WASHINGTON -- Advocates for burying nuclear waste at Yucca Mountain in Nevada aimed to flex their muscle in the U.S. House on Thursday in a vote to revive the contentious project.
Lawmakers voted 297-130 to double funding, from $10 million to $20 million, for the Nuclear Regulatory Commission to continue a license review for the proposed waste repository.
The dollar amount was relatively small for an agency that received $68.5 million for high-level nuclear waste in fiscal 2005, when the Yucca Mountain program was full speed ahead.
But Rep. John Shimkus, R-Ill., said the intent of his amendment rather was to put the House on record in support of the Yucca project in opposition to the Obama administration that has now largely closed it down.
The Shimkus amendment initially was approved by voice vote and added to a 2012 energy spending bill. Still, he requested a recorded vote.
"I have had a lot of my colleagues ... talk to me about when are we going to have a vote on the floor to show our support for what we have done?" Shimkus said.
Rep. Paul Broun, R-Ga., added, "We need to have a vote on it so that we can show how important this is to members of Congress."
The last time the House voted on Yucca Mountain was in July 2009, when the project was supported in a 388-80 vote. Thursday's vote resulted in a narrower margin.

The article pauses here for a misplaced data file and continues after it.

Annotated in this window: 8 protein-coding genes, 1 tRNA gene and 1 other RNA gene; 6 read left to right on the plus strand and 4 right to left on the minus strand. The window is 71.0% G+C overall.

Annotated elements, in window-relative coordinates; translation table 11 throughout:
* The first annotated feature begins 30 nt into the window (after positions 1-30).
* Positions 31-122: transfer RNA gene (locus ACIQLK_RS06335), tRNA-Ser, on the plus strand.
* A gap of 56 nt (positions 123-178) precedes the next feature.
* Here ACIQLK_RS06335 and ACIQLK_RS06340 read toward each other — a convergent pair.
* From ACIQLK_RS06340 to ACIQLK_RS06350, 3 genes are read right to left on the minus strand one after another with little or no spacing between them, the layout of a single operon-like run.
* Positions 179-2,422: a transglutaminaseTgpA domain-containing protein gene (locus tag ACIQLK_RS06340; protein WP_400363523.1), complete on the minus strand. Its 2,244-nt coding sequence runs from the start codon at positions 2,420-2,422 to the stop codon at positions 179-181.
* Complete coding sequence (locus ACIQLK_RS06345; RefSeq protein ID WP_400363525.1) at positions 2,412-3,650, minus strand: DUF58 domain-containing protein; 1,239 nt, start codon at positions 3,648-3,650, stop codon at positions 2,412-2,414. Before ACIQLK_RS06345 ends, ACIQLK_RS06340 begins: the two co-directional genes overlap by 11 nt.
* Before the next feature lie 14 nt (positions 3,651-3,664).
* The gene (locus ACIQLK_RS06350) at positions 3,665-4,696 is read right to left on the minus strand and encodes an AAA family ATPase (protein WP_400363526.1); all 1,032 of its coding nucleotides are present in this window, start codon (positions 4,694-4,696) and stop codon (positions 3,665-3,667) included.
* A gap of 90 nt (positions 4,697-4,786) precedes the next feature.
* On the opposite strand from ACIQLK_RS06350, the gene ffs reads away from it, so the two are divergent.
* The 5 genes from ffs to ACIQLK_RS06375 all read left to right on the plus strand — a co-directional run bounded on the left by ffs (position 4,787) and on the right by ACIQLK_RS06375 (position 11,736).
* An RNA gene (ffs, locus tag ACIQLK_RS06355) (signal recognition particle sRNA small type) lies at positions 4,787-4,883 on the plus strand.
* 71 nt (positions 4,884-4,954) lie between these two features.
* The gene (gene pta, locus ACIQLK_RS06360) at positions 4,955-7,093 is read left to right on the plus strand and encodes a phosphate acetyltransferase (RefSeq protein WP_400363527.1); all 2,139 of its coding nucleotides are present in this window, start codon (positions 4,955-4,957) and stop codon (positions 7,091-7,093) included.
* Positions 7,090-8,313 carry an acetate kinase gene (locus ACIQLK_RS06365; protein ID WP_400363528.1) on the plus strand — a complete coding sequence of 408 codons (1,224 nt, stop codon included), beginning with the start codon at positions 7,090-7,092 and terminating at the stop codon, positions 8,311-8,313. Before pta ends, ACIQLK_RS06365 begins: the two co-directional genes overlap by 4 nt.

Reps. Shelley Berkley, D-Nev., and Joe Heck, R-Nev., voted against the nuclear waste funds.
"Nevadans are experiencing 'Yucca Mountain deja vu' as they again watch House Republicans demand more wasteful spending on efforts to turn our home into a nuclear garbage dump," Berkley said.
The House was expected to complete the 2012 energy and water bill today . Rejecting the Obama administration's plan to complete the shutdown, the legislation contains $45 million for Yucca Mountain, split between the NRC and the Department of Energy.
"We're going to keep Yucca Mountain open," said Rep. Rodney Frelinghuysen, R-N.J., the chairman of the energy and water subcommittee.
Yucca proponents argue the administration may have acted illegally by moving to terminate the project without seeking permission from Congress that had authorized a repository in several laws dating to 1982.
But as the latest spending bill moves through Congress, it is following a familiar script.
In the House, lawmakers from nuclear power districts have provided broad support for the Yucca Mountain strategy to store their nuclear waste. They fund the project in the energy bill that is sent to the Senate, where powerful opponent Sen. Harry Reid, D-Nev., seeks to cut it sharply or entirely.
Reid said Thursday he once again will seek to end the program.
"It's remarkable that supposedly 'fiscal conservative' House Republicans continue their drumbeat to waste tens-of-millions of taxpayer dollars on paperwork to pursue this failed project that is going nowhere," Reid said in a statement.
"Fortunately for Nevadans, the Yucca Mountain nuclear waste dump will simply never move forward under my watch as Senate majority leader."
Contact Stephens Washington Bureau Chief Steve Tetreault at email@example.com or 202-783-1760.